As well as the more recognisable prints from his archive, there were also a number of little gems – mockups and markups and the like, as well a little pile of ‘make-readies’ – offcuts of paper and card used to slip under worn type to raise the surface to type height. These are little things that will be hugely familiar to anyone has experienced letterpress printing, and it is comforting to see the evidence of this wonderfully low tech and time-proven method.LESTARET-KITCHING-6
Jodie was as impressed as I was, and I had seen many of these prints a few years ago at an exhibition in London, but there were prints here I had not seen, as well as items from his own archive.LESTARET-KITCHING-8I had also booked us a couple of places at a talk by the man himself in the evening, and we took our seats amongst a small number of others in the exhibition space itself, which made for a very intimate experience!

Kitching was interviewed and prompted to discuss all kinds of issues and subjects, where he gave very personal and honest responses as well as answering questions. He also hung around afterwards to chat with people, and Jodie collared him for a photo. Fangirl!LESTARET-KITCHING-9The exhibition is to promote a new Monograph by John L. Walters (Laurence King) published next year. There were some copies for sale at the event so I had to indulge myself!
LESTARET-KITCHING-11I even got my copy signed! Fanboy!LESTARET-KITCHING-12At the end of the talk, he offered out a range of letterpress post cards, of which this is my favourite…
Good times. Many thanks to the Lettering and Commemorative Arts Trust for putting on such a great exhibition, and also to the man himself, for being so gregarious and not anything like the unapproachable grump I had mistakenly understood him to be!

Also, many thanks to Jodie who was great company – and who generously stood in when I forgot my PIN number when I was trying to buy the book! (It’s an old trick, but it never fails!)

Artists Books, Projects, Uncategorized

Xylotheque #8


Making a spine compartment means that I need to cut some more wood. This is 3mm thick stuff from the craft shop that can be cut with a knife and just needs a little sanding to bring it to life…


The side pieces were glued into place using spacers made from paper laminate in order to allow the covers to close properly. Had I thought about this earlier on I probably would wave designed something a little more elegant, but I’m liking the general aesthetic of the ‘cobbled together’ approach…


Meanwhile, I set about making some sort of knob using the same paper laminating technique used for the closure peg, but this time wrapping it tightly around a leather thong.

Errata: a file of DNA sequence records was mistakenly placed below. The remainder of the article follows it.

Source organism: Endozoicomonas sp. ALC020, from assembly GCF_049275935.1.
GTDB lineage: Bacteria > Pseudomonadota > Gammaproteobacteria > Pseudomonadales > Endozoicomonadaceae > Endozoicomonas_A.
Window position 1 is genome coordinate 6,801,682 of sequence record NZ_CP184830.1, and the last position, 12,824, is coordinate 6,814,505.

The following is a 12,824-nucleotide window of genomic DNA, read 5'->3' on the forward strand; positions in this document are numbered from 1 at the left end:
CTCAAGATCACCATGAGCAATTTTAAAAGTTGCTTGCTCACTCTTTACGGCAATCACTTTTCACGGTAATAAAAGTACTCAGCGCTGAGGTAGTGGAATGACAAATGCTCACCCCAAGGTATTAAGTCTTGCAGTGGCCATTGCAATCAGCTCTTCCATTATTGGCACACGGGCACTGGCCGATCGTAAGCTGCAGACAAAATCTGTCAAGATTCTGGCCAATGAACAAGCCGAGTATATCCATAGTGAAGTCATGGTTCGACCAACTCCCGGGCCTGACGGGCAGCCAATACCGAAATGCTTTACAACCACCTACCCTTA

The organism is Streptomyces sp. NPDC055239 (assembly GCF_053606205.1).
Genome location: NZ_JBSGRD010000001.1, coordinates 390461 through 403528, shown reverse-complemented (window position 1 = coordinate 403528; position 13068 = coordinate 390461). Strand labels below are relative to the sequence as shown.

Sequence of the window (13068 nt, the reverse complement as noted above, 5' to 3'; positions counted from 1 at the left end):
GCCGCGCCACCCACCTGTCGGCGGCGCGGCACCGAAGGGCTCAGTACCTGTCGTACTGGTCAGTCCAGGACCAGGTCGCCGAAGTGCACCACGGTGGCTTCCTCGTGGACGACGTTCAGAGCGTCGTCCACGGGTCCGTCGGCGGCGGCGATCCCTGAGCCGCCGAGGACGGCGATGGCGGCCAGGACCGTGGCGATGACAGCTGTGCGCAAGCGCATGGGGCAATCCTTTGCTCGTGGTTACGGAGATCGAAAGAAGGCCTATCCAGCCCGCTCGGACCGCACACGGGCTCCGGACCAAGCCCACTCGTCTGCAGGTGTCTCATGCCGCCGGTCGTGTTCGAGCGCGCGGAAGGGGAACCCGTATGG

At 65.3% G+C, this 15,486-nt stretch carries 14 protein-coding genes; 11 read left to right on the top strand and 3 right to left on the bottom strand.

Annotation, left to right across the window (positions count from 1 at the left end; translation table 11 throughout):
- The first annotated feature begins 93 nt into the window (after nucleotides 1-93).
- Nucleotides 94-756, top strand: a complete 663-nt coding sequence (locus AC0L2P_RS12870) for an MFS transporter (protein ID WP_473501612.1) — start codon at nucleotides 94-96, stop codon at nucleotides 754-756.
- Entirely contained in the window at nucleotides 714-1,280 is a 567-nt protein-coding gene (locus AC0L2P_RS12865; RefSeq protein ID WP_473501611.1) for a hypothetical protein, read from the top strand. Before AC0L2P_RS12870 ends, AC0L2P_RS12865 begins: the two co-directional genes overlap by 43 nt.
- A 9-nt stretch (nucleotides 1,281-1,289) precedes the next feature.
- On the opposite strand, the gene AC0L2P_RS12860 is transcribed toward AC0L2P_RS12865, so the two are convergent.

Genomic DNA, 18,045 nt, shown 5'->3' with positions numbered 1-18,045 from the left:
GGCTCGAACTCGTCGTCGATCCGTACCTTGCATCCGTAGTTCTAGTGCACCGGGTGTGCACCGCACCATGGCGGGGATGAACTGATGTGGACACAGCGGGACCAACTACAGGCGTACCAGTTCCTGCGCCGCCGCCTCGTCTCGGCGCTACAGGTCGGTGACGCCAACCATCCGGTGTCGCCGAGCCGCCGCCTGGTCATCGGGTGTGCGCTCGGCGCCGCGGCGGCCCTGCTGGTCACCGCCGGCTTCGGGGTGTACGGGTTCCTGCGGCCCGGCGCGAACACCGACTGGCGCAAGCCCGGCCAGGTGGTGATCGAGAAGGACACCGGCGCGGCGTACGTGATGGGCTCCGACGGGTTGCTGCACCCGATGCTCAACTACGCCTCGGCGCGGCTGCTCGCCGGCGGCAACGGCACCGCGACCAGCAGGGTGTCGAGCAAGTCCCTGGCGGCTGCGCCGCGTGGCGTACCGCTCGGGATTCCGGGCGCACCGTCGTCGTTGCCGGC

and cutting it down to size when dry. Again, a little sanding brings it to a more satisfying shape.


I also cut a couple of top pieces to frame the lid and got on with shaping and dressing the knob.


In order to secure the leather thong I cut a groove on the back so that I could glue it into a recess…


Whilst the glue was drying on the thong I mixed up another batch of black goo and gave all the new pieces a good slop. I did the same to the lid shortly afterwards, and sanded everything back to match the overall ‘patina.’


And there it is. I’m still deciding on the contents and still need to finish the runes on the front, so there will be more to come…


Big Society

Some of you may have already noticed, but this post is generally an announcement to let everyone know that I am now selling a range of merchandise via those lovely folks over at Society6:

Some of these may be familiar – a number of images  have previously featured on this blog, along with some new stuff and a few revisited older designs, all lovingly reformatted especially for sale here!

Each design is available in a range of different formats, from framed art prints, stretched canvas prints, greetings cards, tees, vests and hoodies and even a babygrow! There’s also bags, mugs and pillows, as well as covers and skins for iPhones/pods/pads and laptops! Blimey!

These are all priced in dollars as they are obviously a US based operation, but conversions to any monetary format can be easily calculated via the multitude of converters on the interweb, and they ship worldwide too at very reasonable prices (but look out as they do have free shipping offers fairly regularly!)


You can go there now by clicking the Society6 logo at the top of this post, and there is another link in the shop section of this blog. But what about ‘The Department of Something Else’ I hear you cry – but do not shed any tears! My Folksy shop will be open again later this year, stocked with all manner of hand-made/printed lovelies!